RECORD REVIEWS - The Syria Issue
You may be asking yourself, “Hey, where are VICE’s usual pissy yet strangely on-point reviews? I was looking forward to reading about the latest release from my favorite _____-wave band!” Well, this month we decided to do things a little differently, apropos of our Syria Issue. Below, you’ll find reviews of (mostly) Syrian music, written by Syrian Americans, or in the case of Shalib Danyals, a person who has spent a shitload of time in the country. So far, Middle Eastern music hasn’t really had a ton of crossover appeal—unlike J-pop, K-pop, or Yanni, for instance. That said, you’ve probably been exposed to small doses of Middle Eastern music at some point, maybe without even knowing it.The thing about a country at war is that what you hear on the news revolves almost exclusively around violence, suffering, and destruction. Hence we felt it relevant to offer insight into the listening habits of Syrians. Of course, the volatile political situation does change things and offers worrisome inspiration. Some Syrian artists have reflected on the turmoil of recent months via their songs, while others avoid the situation entirely—probably because weighing in on the conversation can easily get a musician thrown in prison or even killed.As far as the “scene” goes over there, trends in music aren’t all that much different from their Western counterparts. Saccharine, hook-heavy pop reigns supreme. A couple of singers made popular by the Arabic version of the Idol franchise (Arab Idol, naturally) have risen up the pop charts. Hip-hop in Syria and other Arab states is slowly but surely developing into a legit genre. Since the beginning of the uprising that began about a year and a half ago, protest songs have steadily increased in popularity. And, of course, music that incorporates traditional sounds and instruments always has a strong following. Most Arabic music tends to rely on this sort of sonic commingling, and that’s what makes it unique. Even the catchiest pop song might include a customary dabke rhythm, or the twang of an oud (a traditional stringed instrument) among a plethora of synths and Auto-Tuned vocals.Of course, because of the ongoing political tumult, there’s just not a ton of stuff being released at the moment. And as far as the standard music industry goes… Well, let’s just say it wasn’t super-easy to confine this reviews section to recent releases. Still, what we did find runs the gamut from slick pop to raucous techno-dance to heart-wrenching folk.So read on, and give some of these albums a listen. Keep an open mind. Who knows? Maybe you’ll love it. And even if it’s not your thing, maybe when the next hot Jay-Z song drops, you’ll be able to say you know where a certain sample originated. And, if you’re into bragging, that you knew all about it before it was popular. Enjoy.—NADA HERBLY
Read the reviews

RECORD REVIEWS - The Syria Issue

You may be asking yourself, “Hey, where are VICE’s usual pissy yet strangely on-point reviews? I was looking forward to reading about the latest release from my favorite _____-wave band!” Well, this month we decided to do things a little differently, apropos of our Syria Issue. Below, you’ll find reviews of (mostly) Syrian music, written by Syrian Americans, or in the case of Shalib Danyals, a person who has spent a shitload of time in the country. So far, Middle Eastern music hasn’t really had a ton of crossover appeal—unlike J-pop, K-pop, or Yanni, for instance. That said, you’ve probably been exposed to small doses of Middle Eastern music at some point, maybe without even knowing it.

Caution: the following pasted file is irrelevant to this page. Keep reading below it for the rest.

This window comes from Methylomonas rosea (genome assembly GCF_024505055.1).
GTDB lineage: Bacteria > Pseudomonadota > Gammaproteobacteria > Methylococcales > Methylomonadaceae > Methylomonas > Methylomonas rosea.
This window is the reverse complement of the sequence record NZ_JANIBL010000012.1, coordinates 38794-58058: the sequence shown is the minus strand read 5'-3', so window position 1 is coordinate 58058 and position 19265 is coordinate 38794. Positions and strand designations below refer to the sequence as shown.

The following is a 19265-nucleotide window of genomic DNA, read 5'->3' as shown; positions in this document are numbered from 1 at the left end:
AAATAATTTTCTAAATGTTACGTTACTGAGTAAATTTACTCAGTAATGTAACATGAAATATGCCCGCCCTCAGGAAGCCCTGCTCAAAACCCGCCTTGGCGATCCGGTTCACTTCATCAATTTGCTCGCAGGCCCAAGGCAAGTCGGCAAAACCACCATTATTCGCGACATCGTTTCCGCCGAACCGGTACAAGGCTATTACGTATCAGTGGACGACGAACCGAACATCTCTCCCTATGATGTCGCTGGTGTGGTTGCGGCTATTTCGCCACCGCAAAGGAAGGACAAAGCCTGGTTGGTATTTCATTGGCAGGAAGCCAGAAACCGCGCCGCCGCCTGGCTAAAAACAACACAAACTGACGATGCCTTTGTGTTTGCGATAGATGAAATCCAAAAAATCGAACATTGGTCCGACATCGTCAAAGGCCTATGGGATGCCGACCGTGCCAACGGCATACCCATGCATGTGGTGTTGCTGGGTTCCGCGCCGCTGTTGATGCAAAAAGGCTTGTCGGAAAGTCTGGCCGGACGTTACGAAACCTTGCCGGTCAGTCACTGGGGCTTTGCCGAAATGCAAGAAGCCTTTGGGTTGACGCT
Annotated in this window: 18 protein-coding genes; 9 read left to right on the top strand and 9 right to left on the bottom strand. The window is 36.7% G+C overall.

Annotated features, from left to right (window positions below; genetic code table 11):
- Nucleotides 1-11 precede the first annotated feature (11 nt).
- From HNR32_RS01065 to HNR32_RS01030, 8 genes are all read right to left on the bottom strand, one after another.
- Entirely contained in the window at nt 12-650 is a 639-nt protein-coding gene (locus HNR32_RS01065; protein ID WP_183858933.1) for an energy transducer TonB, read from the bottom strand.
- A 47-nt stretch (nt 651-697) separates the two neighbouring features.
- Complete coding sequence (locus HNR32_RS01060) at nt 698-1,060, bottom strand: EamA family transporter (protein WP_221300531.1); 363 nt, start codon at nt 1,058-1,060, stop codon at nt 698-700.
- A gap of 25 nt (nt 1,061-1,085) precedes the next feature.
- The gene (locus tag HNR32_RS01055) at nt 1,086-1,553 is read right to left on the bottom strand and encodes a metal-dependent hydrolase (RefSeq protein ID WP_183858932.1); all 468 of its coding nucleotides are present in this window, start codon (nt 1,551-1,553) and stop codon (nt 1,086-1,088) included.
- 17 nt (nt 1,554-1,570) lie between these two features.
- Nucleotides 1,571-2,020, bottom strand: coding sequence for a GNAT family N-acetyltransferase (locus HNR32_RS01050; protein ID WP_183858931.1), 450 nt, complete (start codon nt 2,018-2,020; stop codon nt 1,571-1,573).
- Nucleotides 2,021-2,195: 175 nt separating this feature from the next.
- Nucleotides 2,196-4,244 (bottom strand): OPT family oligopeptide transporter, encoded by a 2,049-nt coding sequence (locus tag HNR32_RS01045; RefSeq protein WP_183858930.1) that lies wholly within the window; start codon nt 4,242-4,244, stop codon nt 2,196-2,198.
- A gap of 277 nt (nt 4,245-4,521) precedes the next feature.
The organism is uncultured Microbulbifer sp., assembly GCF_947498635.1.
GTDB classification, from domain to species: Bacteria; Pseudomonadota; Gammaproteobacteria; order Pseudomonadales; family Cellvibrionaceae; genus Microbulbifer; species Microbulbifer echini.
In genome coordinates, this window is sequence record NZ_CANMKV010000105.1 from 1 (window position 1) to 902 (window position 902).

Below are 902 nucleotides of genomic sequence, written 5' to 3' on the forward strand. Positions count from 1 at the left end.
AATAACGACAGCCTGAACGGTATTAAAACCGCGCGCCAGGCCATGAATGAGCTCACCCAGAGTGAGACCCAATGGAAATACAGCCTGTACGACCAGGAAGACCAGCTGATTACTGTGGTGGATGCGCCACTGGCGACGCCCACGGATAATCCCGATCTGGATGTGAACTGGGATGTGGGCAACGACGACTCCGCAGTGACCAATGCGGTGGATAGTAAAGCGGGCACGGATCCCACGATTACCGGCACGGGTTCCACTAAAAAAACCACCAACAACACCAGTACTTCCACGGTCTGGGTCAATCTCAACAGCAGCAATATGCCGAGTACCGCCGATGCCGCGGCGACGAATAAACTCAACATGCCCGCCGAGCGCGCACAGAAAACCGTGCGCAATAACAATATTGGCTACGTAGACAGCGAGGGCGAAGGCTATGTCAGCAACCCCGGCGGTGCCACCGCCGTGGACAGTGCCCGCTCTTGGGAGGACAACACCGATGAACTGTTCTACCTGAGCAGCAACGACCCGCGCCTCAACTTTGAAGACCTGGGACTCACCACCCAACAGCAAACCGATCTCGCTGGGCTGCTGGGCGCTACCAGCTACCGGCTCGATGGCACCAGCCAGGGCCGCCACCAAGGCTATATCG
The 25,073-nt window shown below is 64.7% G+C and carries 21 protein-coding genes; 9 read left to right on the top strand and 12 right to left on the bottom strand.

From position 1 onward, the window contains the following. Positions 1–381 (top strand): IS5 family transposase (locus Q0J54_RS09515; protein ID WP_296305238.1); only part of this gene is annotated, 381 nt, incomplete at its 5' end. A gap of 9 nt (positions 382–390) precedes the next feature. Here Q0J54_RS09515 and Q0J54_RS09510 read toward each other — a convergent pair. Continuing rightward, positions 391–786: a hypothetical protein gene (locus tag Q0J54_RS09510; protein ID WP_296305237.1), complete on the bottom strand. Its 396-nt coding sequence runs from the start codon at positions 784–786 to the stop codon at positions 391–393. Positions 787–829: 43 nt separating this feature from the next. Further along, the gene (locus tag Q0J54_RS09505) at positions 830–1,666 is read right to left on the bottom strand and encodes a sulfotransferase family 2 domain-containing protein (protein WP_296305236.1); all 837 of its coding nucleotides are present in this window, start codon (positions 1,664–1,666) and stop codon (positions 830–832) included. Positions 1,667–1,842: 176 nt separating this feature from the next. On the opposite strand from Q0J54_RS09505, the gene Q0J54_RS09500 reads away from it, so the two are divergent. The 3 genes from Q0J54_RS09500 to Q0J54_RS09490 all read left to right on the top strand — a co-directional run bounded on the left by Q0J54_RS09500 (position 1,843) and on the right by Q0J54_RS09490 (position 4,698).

The thing about a country at war is that what you hear on the news revolves almost exclusively around violence, suffering, and destruction. Hence we felt it relevant to offer insight into the listening habits of Syrians. Of course, the volatile political situation does change things and offers worrisome inspiration. Some Syrian artists have reflected on the turmoil of recent months via their songs, while others avoid the situation entirely—probably because weighing in on the conversation can easily get a musician thrown in prison or even killed.

As far as the “scene” goes over there, trends in music aren’t all that much different from their Western counterparts. Saccharine, hook-heavy pop reigns supreme. A couple of singers made popular by the Arabic version of the Idol franchise (Arab Idol, naturally) have risen up the pop charts. Hip-hop in Syria and other Arab states is slowly but surely developing into a legit genre. Since the beginning of the uprising that began about a year and a half ago, protest songs have steadily increased in popularity. And, of course, music that incorporates traditional sounds and instruments always has a strong following. Most Arabic music tends to rely on this sort of sonic commingling, and that’s what makes it unique. Even the catchiest pop song might include a customary dabke rhythm, or the twang of an oud (a traditional stringed instrument) among a plethora of synths and Auto-Tuned vocals.

Of course, because of the ongoing political tumult, there’s just not a ton of stuff being released at the moment. And as far as the standard music industry goes… Well, let’s just say it wasn’t super-easy to confine this reviews section to recent releases. Still, what we did find runs the gamut from slick pop to raucous techno-dance to heart-wrenching folk.

So read on, and give some of these albums a listen. Keep an open mind. Who knows? Maybe you’ll love it. And even if it’s not your thing, maybe when the next hot Jay-Z song drops, you’ll be able to say you know where a certain sample originated. And, if you’re into bragging, that you knew all about it before it was popular. Enjoy.

—NADA HERBLY

Read the reviews

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